SMITH v. THE MON VALLEY INITIATIVE, No. 2:2020cv00483 - Document 15 (W.D. Pa. 2020)

Court Description: MEMORANDUM OPINION denying 6 Motion to Dismiss for Failure to State a Claim. Defendant's motion is hereby DENIED. Signed by Chief Magistrate Judge Cynthia Reed Eddy on 10/19/2020. (mrm)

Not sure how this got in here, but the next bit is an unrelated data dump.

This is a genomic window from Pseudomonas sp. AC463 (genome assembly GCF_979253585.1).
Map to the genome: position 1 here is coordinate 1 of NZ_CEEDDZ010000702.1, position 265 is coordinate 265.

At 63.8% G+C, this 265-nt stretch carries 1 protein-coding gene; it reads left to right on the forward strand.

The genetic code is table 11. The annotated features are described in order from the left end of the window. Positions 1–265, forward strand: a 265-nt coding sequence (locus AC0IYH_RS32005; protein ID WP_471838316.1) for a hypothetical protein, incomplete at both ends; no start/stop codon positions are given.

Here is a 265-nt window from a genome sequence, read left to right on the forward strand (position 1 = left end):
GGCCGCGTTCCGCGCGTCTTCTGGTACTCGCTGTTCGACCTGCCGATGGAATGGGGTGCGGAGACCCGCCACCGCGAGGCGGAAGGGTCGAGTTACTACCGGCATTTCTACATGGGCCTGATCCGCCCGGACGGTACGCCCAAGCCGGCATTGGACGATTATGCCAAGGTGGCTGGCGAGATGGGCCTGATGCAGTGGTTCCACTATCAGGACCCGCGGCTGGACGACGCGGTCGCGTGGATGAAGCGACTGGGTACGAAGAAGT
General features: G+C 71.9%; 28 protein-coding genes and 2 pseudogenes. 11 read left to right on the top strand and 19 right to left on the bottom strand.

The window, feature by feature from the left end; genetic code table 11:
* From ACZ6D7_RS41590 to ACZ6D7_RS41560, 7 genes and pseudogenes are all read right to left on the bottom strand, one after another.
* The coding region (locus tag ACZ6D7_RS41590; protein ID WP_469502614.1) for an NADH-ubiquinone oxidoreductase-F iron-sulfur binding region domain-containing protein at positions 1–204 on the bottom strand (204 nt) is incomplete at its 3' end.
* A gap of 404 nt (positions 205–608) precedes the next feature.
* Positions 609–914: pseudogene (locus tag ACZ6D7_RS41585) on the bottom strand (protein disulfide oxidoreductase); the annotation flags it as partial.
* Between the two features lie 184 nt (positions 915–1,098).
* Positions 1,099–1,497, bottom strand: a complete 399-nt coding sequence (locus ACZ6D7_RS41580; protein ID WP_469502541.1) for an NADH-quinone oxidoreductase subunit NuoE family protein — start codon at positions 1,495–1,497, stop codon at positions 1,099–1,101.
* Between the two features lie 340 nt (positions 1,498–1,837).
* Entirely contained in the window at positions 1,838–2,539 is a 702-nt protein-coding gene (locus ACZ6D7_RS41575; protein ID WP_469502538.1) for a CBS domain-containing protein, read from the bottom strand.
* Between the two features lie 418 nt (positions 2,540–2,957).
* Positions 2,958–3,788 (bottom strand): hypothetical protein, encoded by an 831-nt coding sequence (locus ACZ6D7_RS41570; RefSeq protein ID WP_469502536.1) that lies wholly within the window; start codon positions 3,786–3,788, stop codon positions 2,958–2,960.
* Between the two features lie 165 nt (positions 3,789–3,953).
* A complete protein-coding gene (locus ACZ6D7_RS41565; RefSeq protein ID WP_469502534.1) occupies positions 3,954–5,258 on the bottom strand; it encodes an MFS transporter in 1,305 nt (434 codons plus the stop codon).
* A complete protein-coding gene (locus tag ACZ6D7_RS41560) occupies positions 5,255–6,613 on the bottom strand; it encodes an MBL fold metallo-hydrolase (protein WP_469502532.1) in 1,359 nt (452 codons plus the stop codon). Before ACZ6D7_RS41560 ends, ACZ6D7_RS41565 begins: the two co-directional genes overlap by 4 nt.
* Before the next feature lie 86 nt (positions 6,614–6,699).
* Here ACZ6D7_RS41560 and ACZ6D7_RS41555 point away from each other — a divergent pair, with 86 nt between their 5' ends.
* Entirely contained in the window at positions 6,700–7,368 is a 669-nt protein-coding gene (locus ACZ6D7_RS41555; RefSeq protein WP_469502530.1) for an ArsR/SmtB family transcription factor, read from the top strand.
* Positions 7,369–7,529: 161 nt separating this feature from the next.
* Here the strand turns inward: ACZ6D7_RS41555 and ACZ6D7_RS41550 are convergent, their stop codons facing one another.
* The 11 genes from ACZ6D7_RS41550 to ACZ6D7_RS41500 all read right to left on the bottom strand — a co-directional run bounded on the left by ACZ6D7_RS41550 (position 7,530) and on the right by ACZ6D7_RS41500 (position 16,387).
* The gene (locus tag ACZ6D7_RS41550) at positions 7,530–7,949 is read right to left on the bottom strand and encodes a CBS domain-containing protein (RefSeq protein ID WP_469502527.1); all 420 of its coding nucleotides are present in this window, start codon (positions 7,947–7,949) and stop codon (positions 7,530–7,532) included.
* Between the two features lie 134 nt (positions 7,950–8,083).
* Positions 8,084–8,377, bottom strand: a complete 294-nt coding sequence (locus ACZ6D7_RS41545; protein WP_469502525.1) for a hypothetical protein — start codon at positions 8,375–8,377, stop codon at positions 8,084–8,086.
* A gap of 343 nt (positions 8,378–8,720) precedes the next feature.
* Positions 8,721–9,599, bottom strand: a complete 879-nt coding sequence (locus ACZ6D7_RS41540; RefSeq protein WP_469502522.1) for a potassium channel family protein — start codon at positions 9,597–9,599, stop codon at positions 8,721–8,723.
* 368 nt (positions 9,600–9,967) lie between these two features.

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IN THE UNITED STATES DISTRICT COURT FOR THE WESTERN DISTRICT OF PENNSYLVANIA PITTSBURGH ) ) ) ) ) ) ) ) ) ) ) CAMILLE SMITH, Plaintiff, vs. THE MON VALLEY INITIATIVE, Defendant, 2:20-CV-00483-CRE MEMORANDUM OPINION1 Cynthia Reed Eddy, Chief United States Magistrate Judge. This civil action involves Plaintiff Camille Smith, who was formerly employed by Defendant The Mon Valley Initiative (“MVI”). Plaintiff’s complaint sets forth a claim for retaliation pursuant to Title VII of the Civil Rights Act of 1964, 42 U.S.C. § 2000e et seq. See Compl. (ECF No. 1). This court has subject matter jurisdiction over the controversy pursuant to 28 U.S.C. § 1331. Presently before the court is MVI’s motion to dismiss the complaint for failure to state a claim pursuant to Federal Rule of Civil Procedure 12(b)(6). (ECF No. 6). For the reasons that follow, MVI’s motion to dismiss is denied. I. Factual and Procedural Background Plaintiff was hired by MVI on September 8, 2014, as an Employment Specialist. Compl. (ECF No. 1) at ¶ 8. Plaintiff was promoted first to Job Developer and then to Assistant Director. In accordance with the provisions of 28 U.S.C. § 636(c)(1), the parties have voluntarily consented to have a United States Magistrate Judge conduct proceedings in this case, including trial and the entry of a final judgment. (ECF Nos. 12, 14). 1 1 Id. at ¶¶ 9-10. Plaintiff’s employment at MVI was terminated on May 18, 2018. Id. at ¶ 25. At the time of her termination, Plaintiff’s direct supervisor was Tracey Reaves. Id. at ¶ 12. On October 9, 2017, Sherman Jones (“Jones”) was hired by MVI as an Administrative Assistant, and he was later promoted to Financial and Employment Coach. Id. at ¶ 14. Plaintiff and Jones became friendly while working together. During this time, Plaintiff witnessed “multiple instances of inappropriate conduct on the part of [] Reaves towards [] Jones.” Id. at ¶ 15. Examples of this conduct included “[m]ultiple attempts by [] Reaves to hold [Jones’] hand,” comments by Reaves that Jones’ eyes were “dreamy” and “beautiful,” and Reaves’ “describing [Jones] as having a ‘nice ass.’” Id. In addition, Plaintiff witnessed an occasion where Reaves “posed the question ‘what’s the craziest place every has had sex[]’” while Plaintiff, Reaves, and Jones were on a car ride to Harrisburg. Id. According to Plaintiff, Jones told her “that he was made very uncomfortable by [] Reaves[’] behavior towards and around” Jones. Id. at ¶ 16. “Plaintiff recommended to [] Jones that he speak directly to MVI’s Chief Financial Officer, April Hoover.” Id. at ¶ 17. On April 27, 2018, Plaintiff had a meeting with Hoover and MVI’s Chief Executive Officer, Laura Zinski. “During the meeting, Plaintiff raised various concerns about [] Reaves’ behavior, including her behavior towards [] Jones. Specifically, Plaintiff stated that [] Reaves had been saying things which were ‘inappropriate’ and made [] Jones uncomfortable. Plaintiff cited [] Reaves[’] references to [] Jones[’] eyes as an example.” Id. at ¶ 19. Nevertheless, according to Plaintiff, Reaves did not stop sexually harassing Jones after that meeting, and Jones “once again voiced his concerns to Plaintiff on May 8, 2018.” Id. at ¶ 21. Plaintiff again suggested that Jones speak to Hoover directly. 2 On May 16, 2018, Plaintiff was called to a meeting where she “was accused of ‘undermining’ the authority of [] Reaves.” Id. at ¶ 24. “On May 18, 2018, Plaintiff was terminated for ‘undermining authority.’” Id. at ¶ 25. On February 4, 2019, Plaintiff filed a charge of discrimination with the EEOC. Id. at ¶ 4. After receiving a right-to-sue letter, Plaintiff filed the instant complaint on April 7, 2020. According to Plaintiff, MVI engaged in retaliation against her for her coming forward and reporting Jones’ being subject to sexual harassment by Reaves. Id. at ¶ 33. On June 8, 2020, MVI filed the instant motion to dismiss Plaintiff’s complaint for failure to state a claim pursuant to Fed. Rule Civ. Pro. 12(b)(6) and brief in support thereof. (ECF Nos. 6, 7). On July 10, 2020, Plaintiff filed a response to MVI’s motion. (ECF No. 14). As the present motion to dismiss has been fully briefed, it is now ripe for disposition. The court’s analysis follows. II. Standard of Review The applicable inquiry under Federal Rule of Civil Procedure 12(b)(6) is well-settled. Generally, under Federal Rule of Civil Procedure 8, a complaint must contain a “short and plain statement of the claim showing that the pleader is entitled to relief.” Fed. R. Civ. P. 8(a)(2). Rule 12(b)(6) provides that a complaint may be dismissed for “failure to state a claim upon which relief can be granted.” Fed. R. Civ. P. 12(b)(6). “To survive a motion to dismiss, a complaint must contain sufficient factual matter, accepted as true, to ‘state a claim to relief that is plausible on its face.’” Ashcroft v. Iqbal, 556 U.S. 662, 678 (2009) (quoting Bell Atl. Corp. v. Twombly, 550 U.S. 544, 570 (2007)). A complaint that merely alleges entitlement to relief, without alleging facts that show entitlement, must be dismissed. See Fowler v. UPMC Shadyside, 578 F.3d 203, 211 (3d Cir. 2009). This “‘does not impose a probability requirement at the pleading stage,’ but instead ‘simply calls for enough facts to raise a reasonable expectation that discovery will reveal evidence of’ the 3 necessary elements.” Phillips v. Cnty. of Allegheny, 515 F.3d 224, 234 (3d Cir. 2008) (quoting Twombly, 550 U.S. at 556). Nevertheless, the court need not accept as true “unsupported conclusions and unwarranted inferences,” Doug Grant, Inc. v. Great Bay Casino Corp., 232 F.3d 173, 183-84 (3d Cir. 2000), or the plaintiff’s “bald assertions” or “legal conclusions.” Morse v. Lower Merion Sch. Dist., 132 F.3d 902, 906 (3d Cir. 1997). Although a complaint does not need to allege detailed factual allegations to survive a Rule 12(b)(6) motion, a complaint must provide more than labels and conclusions. Twombly, 550 U.S. at 555. A “formulaic recitation of the elements of a cause of action will not do.” Id. (citing Papasan v. Allain, 478 U.S. 265, 286 (1986)). “Factual allegations must be enough to raise a right to relief above the speculative level” and be “sufficient to state a claim for relief that is plausible on its face.” Twombly, 550 U.S. at 555. Facial plausibility exists “when the plaintiff pleads factual content that allows the court to draw the reasonable inference that the defendant is liable for the misconduct alleged.” Ashcroft, 556 U.S. at 678 (citing Twombly, 550 U.S. at 556). “The plausibility standard is not akin to a ‘probability requirement,’ but it asks for more than a sheer possibility that a defendant has acted unlawfully. [] Where a complaint pleads facts that are ‘merely consistent with’ a defendant’s liability, it ‘stops short of the line between possibility and plausibility of ‘entitlement to relief.’” Ashcroft, 556 U.S. at 678 (quoting Twombly, 550 U.S. at 556). When considering a Rule 12(b)(6) motion, the court’s role is limited to determining whether a plaintiff is entitled to offer evidence in support of his claims. See Scheuer v. Rhodes, 416 U.S. 232, 236 (1974). The court does not consider whether a plaintiff will ultimately prevail. Id. A defendant bears the burden of establishing that a plaintiff’s complaint fails to state a claim. Gould Elecs. v. United States, 220 F.3d 169, 178 (3d Cir. 2000). 4 III. Discussion “To establish a prima facie case of retaliation under Title VII, a plaintiff must show that (1) [he or] she engaged in a protected activity under Title VII; (2) the employer took an adverse action against [him or] her; and (3) there was a causal connection between the employee’s participation in the protected activity and the adverse employment action.” Wilkerson v. New Media Tech. Charter Sch. Inc., 522 F.3d 315, 320 (3d Cir. 2008). However, “in order to survive a motion to dismiss,” “for purposes of pleading sufficiency, a complaint need not establish a prima facie case[.]” Connelly v. Lane Const. Corp., 809 F.3d 780, 788 (3d Cir. 2016). “A prima facie case is an evidentiary standard, not a pleading requirement, and hence is not a proper measure of whether a complaint fails to state a claim.” Id. at 789 (internal citation and quotation marks omitted). Thus, to survive a motion to dismiss in the context of a retaliation claim, Plaintiff must only plead “sufficient factual allegations to raise a reasonable expectation that discovery will reveal evidence” of the elements of a prima facie case of retaliation. Id. In its motion to dismiss, MVI claims that “Plaintiff’s Complaint fails to establish that she engaged in any behavior that would constitute protected activity under Title VII.” MVI’s Br. (ECF No. 7) at 5. It is MVI’s position that even considering the facts set forth in the Complaint in the light most favorable to Plaintiff, Plaintiff did not communicate to Hoover and Zinski that Jones was being sexually harassed by Reaves. Id. at 6. “An employee engages in protected activity by complaining to his or her employer about conduct that is prohibited by Title VII.” Ellingsworth v. Hartford Fire Ins. Co., 247 F. Supp. 3d 546, 555 (E.D. Pa. 2017). Those complaints “may consist of ‘formal charges of discrimination as well as informal protests of discriminatory employment practices.’” Kier v. F. Lackland & Sons, LLC, 72 F. Supp. 3d 597, 616 (E.D. Pa. 2014) (quoting Barber v. CSX Distrib. Servs., 68 F.3d 694, 5 702 (3d Cir. 1995) (internal quotations omitted)). “In order to constitute protected activity, however, a complaint ‘must be specific enough to notify management of the particular type of discrimination at issue.’” Id. In her Complaint, Plaintiff asserts that on April 27, 2018, she “raised various concerns about [] Reaves’ behavior, including her behavior towards [] Jones. Specifically, Plaintiff stated that [] Reaves had been saying things which were ‘inappropriate’ and made [] Jones uncomfortable.” Compl. (ECF No. 1) at ¶ 19. “Plaintiff cited [] Reaves[’] references to [] Jones[’] eyes as an example.” Id. Plaintiff alleges that she believed that Zinski and Hoover “understood that [Plaintiff] was describing sexually inappropriate conduct.” Id. at ¶ 20. Plaintiff’s report of “inappropriate” words and behavior by Reaves to Jones, when viewed in the light most favorable to Plaintiff, is adequate to survive a motion to dismiss. As discussed supra, Plaintiff’s burden at this juncture is merely “to raise a reasonable expectation that discovery will reveal evidence of the necessary elements.” Phillips, 515 F.3d at 234 (internal quotation marks omitted). Here, Plaintiff avers that she believes that what she told Hoover and Zinski was adequate to report allegations of sexual harassment. This is a reasonable inference that satisfies the plausibility standard required to survive a motion to dismiss.. See Ashcroft, 556 U.S. at 678 (citing Twombly, 550 U.S. at 556). Plaintiff should be permitted to conduct discovery regarding whether Hoover and Zinski understood Plaintiff’s report in the same fashion. Accordingly, this court denies MVI’s motion to dismiss. IV. Conclusion Having concluded that Plaintiff has set forth adequate facts to entitle her to conduct discovery on her claim, MVI’s motion to dismiss is denied. Dated: October 19, 2020. BY THE COURT: 6 s/ Cynthia Reed Eddy Chief United States Magistrate Judge cc: Counsel of record via electronic filing 7